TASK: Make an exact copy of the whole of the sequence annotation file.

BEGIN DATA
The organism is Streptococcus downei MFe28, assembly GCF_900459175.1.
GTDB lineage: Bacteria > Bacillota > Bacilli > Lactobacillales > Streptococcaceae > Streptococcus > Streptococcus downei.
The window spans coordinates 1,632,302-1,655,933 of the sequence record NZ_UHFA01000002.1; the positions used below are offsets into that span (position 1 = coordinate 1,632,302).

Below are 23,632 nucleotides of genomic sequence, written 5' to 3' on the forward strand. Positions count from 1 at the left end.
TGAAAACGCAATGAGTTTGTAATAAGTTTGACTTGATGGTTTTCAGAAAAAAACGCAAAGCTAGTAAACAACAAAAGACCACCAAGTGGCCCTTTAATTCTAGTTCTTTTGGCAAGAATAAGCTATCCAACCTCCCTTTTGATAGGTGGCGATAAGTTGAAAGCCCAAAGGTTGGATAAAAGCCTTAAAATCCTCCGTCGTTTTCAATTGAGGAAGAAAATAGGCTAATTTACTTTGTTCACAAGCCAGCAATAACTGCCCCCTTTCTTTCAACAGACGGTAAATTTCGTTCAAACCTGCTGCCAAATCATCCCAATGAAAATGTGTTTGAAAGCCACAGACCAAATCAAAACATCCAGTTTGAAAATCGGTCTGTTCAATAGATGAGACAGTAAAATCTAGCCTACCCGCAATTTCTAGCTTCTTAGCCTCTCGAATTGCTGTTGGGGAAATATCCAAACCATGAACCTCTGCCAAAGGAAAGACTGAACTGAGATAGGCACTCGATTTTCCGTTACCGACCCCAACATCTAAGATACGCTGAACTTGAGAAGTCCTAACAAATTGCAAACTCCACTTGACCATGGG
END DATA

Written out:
The organism is Streptococcus downei MFe28, assembly GCF_900459175.1.
GTDB lineage: Bacteria > Bacillota > Bacilli > Lactobacillales > Streptococcaceae > Streptococcus > Streptococcus downei.
The window spans coordinates 1,632,302-1,655,933 of the sequence record NZ_UHFA01000002.1; the positions used below are offsets into that span (position 1 = coordinate 1,632,302).

Below are 23,632 nucleotides of genomic sequence, written 5' to 3' on the forward strand. Positions count from 1 at the left end.
TGAAAACGCAATGAGTTTGTAATAAGTTTGACTTGATGGTTTTCAGAAAAAAACGCAAAGCTAGTAAACAACAAAAGACCACCAAGTGGCCCTTTAATTCTAGTTCTTTTGGCAAGAATAAGCTATCCAACCTCCCTTTTGATAGGTGGCGATAAGTTGAAAGCCCAAAGGTTGGATAAAAGCCTTAAAATCCTCCGTCGTTTTCAATTGAGGAAGAAAATAGGCTAATTTACTTTGTTCACAAGCCAGCAATAACTGCCCCCTTTCTTTCAACAGACGGTAAATTTCGTTCAAACCTGCTGCCAAATCATCCCAATGAAAATGTGTTTGAAAGCCACAGACCAAATCAAAACATCCAGTTTGAAAATCGGTCTGTTCAATAGATGAGACAGTAAAATCTAGCCTACCCGCAATTTCTAGCTTCTTAGCCTCTCGAATTGCTGTTGGGGAAATATCCAAACCATGAACCTCTGCCAAAGGAAAGACTGAACTGAGATAGGCACTCGATTTTCCGTTACCGACCCCAACATCTAAGATACGCTGAACTTGAGAAGTCCTAACAAATTGCAAACTCCACTTGACCATGGG